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Transmitting HIV Through T Cell Nanotubes

 
  January, 24 2008 9:05
your information resource in human molecular genetics
 
     

Membrane nanotubes formed by contact between immune T-cells significantly increase transmission efficiency of HIV between infected and uninfected cells. The study, published online in Nature Cell Biology may explain why neutralizing antibodies fail to prevent persistent viral spread.

HIV infectivity during cell to cell viral transmission is 100-1000 times more efficient than infection with virus from outside of the cell. Daniel Davis and colleagues identify of a novel route for HIV-1 infection through nanotubes between T cells - a type of white blood cell important for cell-mediated immunity. Once formed, T-cell nanotubes maintain a dynamic junction between cells but HIV-1 can cross this junction and infect the new cell.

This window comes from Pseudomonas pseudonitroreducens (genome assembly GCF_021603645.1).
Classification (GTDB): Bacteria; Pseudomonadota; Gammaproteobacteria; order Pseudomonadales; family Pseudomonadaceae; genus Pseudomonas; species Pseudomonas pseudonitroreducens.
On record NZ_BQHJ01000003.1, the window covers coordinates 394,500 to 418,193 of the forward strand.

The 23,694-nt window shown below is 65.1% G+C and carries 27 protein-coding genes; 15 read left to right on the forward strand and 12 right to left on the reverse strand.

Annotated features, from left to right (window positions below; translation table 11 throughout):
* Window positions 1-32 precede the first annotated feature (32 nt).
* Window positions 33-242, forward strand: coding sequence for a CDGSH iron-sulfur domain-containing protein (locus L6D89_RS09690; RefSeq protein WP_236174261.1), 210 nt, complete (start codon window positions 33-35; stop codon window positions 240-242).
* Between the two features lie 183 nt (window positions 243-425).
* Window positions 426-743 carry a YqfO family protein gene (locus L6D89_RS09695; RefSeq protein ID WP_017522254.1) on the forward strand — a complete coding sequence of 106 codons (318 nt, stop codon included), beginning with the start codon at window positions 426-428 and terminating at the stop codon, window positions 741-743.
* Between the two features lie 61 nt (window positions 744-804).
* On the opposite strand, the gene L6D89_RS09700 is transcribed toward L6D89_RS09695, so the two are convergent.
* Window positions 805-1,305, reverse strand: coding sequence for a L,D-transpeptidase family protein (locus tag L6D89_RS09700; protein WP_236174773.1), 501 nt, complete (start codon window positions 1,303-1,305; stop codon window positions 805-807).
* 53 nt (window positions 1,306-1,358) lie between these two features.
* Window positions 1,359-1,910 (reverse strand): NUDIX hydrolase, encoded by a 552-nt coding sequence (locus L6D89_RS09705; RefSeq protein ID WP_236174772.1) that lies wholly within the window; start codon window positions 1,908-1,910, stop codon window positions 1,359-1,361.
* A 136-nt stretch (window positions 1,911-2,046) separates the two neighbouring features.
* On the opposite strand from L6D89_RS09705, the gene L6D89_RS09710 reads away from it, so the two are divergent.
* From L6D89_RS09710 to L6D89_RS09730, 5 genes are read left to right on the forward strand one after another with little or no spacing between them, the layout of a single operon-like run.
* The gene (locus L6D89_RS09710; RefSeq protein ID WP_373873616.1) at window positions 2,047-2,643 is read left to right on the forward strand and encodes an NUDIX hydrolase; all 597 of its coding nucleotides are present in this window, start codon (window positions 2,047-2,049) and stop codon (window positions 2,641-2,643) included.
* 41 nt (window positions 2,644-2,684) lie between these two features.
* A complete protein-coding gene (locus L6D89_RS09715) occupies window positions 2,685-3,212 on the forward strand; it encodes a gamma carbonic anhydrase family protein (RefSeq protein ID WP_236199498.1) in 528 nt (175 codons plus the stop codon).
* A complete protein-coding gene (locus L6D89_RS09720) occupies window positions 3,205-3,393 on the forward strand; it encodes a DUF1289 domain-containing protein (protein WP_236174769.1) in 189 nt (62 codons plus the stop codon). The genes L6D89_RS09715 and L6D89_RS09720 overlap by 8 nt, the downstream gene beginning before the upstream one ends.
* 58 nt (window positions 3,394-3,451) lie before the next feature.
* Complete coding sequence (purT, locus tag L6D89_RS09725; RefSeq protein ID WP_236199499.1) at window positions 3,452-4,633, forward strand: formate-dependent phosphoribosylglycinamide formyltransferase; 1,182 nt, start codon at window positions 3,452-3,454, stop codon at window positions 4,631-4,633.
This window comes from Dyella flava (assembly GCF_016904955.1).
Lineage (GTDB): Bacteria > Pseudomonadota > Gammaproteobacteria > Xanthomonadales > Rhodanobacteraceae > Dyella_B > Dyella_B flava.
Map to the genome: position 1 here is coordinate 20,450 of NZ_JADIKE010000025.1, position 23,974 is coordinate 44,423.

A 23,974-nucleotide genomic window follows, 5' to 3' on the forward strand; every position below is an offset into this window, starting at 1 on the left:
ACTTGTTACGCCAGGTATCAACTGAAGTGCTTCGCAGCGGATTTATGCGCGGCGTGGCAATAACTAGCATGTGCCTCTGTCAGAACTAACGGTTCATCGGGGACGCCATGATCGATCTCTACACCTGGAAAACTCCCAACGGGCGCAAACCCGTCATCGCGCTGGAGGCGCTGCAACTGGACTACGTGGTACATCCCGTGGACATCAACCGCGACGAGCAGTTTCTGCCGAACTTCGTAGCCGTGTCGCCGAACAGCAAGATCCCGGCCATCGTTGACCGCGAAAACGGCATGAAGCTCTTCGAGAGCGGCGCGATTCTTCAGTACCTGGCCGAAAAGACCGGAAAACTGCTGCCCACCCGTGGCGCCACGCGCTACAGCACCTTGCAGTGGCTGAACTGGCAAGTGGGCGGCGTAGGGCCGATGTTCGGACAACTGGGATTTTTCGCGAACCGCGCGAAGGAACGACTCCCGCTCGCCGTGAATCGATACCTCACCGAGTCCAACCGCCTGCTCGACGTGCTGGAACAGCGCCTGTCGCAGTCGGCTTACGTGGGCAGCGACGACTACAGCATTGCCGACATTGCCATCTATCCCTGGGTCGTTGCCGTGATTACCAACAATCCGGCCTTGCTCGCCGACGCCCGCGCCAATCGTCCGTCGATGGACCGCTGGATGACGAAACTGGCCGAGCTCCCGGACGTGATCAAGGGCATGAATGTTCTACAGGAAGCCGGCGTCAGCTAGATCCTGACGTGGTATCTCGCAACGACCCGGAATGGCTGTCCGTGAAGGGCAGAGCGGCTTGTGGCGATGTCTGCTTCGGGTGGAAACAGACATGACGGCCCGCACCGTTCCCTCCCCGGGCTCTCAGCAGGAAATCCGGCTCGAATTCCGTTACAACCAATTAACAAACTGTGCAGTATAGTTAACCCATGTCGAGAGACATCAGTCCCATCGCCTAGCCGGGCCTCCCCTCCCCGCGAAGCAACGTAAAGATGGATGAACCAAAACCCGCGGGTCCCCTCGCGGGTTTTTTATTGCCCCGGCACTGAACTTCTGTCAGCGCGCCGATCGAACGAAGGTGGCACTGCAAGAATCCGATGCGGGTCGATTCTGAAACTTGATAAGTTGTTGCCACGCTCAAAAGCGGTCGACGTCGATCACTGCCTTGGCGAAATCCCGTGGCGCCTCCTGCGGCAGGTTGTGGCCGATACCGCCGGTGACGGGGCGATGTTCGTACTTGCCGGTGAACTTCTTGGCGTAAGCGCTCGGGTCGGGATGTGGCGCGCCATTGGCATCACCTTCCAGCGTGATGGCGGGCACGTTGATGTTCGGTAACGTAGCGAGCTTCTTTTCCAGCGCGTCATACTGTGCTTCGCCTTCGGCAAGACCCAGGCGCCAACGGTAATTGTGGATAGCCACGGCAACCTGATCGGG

The ability of HIV-1 to spread between cells is a major determinant of virulence; therefore identification of this new route could provide new targets for HIV-therapeutic drugs.

Author contact:

Daniel Davis (Imperial College London, UK)
E-mail: d.davis@imperial.ac.uk

Abstract available online.

(C) Nature Cell Biology press release.


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